Run by a couple who can fairly be called locals, Luke and Helen Carter were, in fact, the hospo duo who originally set up their neighbouring stalwart (Charlie’s). After selling the business and spending some time working elsewhere, they returned to a spot next door which was run for some years as a wedding and functions venue. When the opportunity arose to renovate, the pair was finally able to create the eatery they had been envisioning for quite some time; floors were levelled and the whole place was essentially rebuilt to create a fresh, breezy environment you might sooner expect to find in a resort town or tropical island.
Separated into several different areas, Auckland design firm Ctrl Space has overseen the fit-out which features plenty of booth seating, indoors and out, pale wood furnishings in the main dining room, and a more relaxed back courtyard which facilitates a few welcome pops of colour. Depending on the weather, parties can settle on the expansive front deck overlooking the beach, if not indoors, around the U-shaped central bar, or within the inviting, sheltered patio which has a kitchen of its own.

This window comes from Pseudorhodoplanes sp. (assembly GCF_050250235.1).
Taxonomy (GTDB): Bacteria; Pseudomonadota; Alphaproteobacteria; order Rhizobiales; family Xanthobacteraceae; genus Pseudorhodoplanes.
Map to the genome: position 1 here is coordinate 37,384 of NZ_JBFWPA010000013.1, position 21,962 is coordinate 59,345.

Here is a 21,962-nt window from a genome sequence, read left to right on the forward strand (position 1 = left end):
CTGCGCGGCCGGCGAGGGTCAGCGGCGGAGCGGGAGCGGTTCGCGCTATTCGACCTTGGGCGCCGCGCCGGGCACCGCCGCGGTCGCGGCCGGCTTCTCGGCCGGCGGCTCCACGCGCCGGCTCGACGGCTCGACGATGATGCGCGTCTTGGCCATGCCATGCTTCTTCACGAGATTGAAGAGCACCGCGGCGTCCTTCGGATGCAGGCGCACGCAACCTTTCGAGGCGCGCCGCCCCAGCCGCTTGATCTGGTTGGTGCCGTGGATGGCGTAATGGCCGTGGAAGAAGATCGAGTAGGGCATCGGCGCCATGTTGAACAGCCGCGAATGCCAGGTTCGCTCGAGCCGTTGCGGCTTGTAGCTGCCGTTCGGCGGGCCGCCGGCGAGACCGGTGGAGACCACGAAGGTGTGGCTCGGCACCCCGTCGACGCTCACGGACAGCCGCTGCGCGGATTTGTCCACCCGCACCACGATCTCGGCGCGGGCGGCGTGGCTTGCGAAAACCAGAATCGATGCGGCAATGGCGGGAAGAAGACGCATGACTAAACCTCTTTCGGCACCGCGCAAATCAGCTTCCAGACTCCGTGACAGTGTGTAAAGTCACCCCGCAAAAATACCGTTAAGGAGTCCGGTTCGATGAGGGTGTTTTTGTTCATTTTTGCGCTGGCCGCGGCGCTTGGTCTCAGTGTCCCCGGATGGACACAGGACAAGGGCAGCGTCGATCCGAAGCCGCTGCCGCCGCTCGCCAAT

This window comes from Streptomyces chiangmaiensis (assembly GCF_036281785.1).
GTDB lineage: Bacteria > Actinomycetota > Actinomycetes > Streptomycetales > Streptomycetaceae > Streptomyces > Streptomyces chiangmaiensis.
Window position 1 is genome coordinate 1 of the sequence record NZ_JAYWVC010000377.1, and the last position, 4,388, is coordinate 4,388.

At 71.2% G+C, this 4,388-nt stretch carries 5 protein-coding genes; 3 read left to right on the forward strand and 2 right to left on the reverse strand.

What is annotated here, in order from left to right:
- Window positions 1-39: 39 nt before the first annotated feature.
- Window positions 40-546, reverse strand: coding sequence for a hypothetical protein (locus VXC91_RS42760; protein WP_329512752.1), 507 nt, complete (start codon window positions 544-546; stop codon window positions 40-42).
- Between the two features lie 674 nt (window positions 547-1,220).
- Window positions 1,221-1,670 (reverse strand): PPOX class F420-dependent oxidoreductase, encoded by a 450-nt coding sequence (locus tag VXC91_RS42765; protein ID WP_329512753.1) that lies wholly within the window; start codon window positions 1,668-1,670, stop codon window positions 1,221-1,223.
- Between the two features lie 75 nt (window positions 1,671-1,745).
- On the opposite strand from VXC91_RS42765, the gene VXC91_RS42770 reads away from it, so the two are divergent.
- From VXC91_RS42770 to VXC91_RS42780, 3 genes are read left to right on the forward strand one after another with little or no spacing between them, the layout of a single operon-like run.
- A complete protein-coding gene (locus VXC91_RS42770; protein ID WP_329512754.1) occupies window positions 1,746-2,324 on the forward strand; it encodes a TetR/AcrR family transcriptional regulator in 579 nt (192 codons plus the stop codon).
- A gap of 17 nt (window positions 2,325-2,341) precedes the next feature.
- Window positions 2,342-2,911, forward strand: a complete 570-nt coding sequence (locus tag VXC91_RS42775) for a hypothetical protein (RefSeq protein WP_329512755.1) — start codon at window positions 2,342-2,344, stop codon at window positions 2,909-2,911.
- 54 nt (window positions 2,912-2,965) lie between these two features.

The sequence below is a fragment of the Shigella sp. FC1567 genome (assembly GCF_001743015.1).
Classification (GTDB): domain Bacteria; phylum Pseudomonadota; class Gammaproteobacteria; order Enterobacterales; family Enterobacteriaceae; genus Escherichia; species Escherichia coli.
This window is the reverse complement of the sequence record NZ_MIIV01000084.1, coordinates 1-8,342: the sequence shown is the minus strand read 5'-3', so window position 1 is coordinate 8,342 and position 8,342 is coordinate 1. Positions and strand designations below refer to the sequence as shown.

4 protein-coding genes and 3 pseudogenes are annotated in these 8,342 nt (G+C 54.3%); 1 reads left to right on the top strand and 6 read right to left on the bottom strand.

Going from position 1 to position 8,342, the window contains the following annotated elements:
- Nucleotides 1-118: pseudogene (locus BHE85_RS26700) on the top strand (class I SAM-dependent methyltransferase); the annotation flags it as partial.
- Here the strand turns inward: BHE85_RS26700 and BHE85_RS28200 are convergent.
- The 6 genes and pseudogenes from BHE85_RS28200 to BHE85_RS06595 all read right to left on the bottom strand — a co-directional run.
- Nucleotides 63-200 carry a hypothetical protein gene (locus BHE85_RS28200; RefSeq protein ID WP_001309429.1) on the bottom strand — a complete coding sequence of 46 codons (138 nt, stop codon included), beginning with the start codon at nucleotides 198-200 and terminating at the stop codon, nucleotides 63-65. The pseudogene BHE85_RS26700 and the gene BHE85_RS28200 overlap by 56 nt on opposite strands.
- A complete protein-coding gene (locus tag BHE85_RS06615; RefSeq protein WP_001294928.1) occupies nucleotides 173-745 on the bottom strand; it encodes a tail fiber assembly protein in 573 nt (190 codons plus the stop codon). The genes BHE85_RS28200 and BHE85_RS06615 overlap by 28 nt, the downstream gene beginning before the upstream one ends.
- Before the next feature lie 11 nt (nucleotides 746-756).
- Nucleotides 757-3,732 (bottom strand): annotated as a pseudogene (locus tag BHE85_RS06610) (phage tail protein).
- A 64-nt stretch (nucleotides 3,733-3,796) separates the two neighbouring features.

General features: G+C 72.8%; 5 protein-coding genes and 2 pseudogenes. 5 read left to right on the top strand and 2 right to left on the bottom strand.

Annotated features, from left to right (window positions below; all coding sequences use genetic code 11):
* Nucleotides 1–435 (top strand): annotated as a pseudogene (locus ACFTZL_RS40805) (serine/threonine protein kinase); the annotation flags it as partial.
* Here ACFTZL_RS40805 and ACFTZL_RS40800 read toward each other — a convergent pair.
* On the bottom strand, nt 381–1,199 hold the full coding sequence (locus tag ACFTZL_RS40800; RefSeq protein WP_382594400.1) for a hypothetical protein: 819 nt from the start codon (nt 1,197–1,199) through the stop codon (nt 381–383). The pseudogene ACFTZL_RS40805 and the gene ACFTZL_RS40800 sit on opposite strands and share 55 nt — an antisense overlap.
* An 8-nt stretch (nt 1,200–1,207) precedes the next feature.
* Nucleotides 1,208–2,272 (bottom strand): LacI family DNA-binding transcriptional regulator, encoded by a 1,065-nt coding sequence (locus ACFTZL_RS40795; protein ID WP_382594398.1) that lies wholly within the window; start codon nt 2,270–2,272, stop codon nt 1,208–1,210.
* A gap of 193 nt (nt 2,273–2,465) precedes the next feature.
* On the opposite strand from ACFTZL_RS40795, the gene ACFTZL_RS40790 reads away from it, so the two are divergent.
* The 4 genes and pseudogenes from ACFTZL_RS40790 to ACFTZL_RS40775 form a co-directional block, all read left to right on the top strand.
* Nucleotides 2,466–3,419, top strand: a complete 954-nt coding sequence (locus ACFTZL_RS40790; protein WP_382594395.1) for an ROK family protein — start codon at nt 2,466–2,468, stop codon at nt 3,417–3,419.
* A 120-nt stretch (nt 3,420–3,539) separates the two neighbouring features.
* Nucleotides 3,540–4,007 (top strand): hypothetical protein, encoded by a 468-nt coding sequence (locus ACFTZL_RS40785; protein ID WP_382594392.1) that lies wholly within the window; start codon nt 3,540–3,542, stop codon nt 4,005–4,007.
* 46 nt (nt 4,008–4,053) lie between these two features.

The menu subscribes to gratifying, by-the-beach food with an elevated twist. The chef, Bronwen Laight (formerly of Te Motu), has conceived an enticing array of dishes which are mostly gluten free for want of being slightly lighter and healthier. The deep fried cabbage, for example, is a slightly naughty bite that feels less so because Laight has used chickpea flour for the batter and you’re technically devouring a leafy green. The ‘tapenade’ on crackers feels wholesome as you make your way through the vibrant flavours of olives, capers and cashew nut cheese before biting into an almost cracker-like bed of polenta.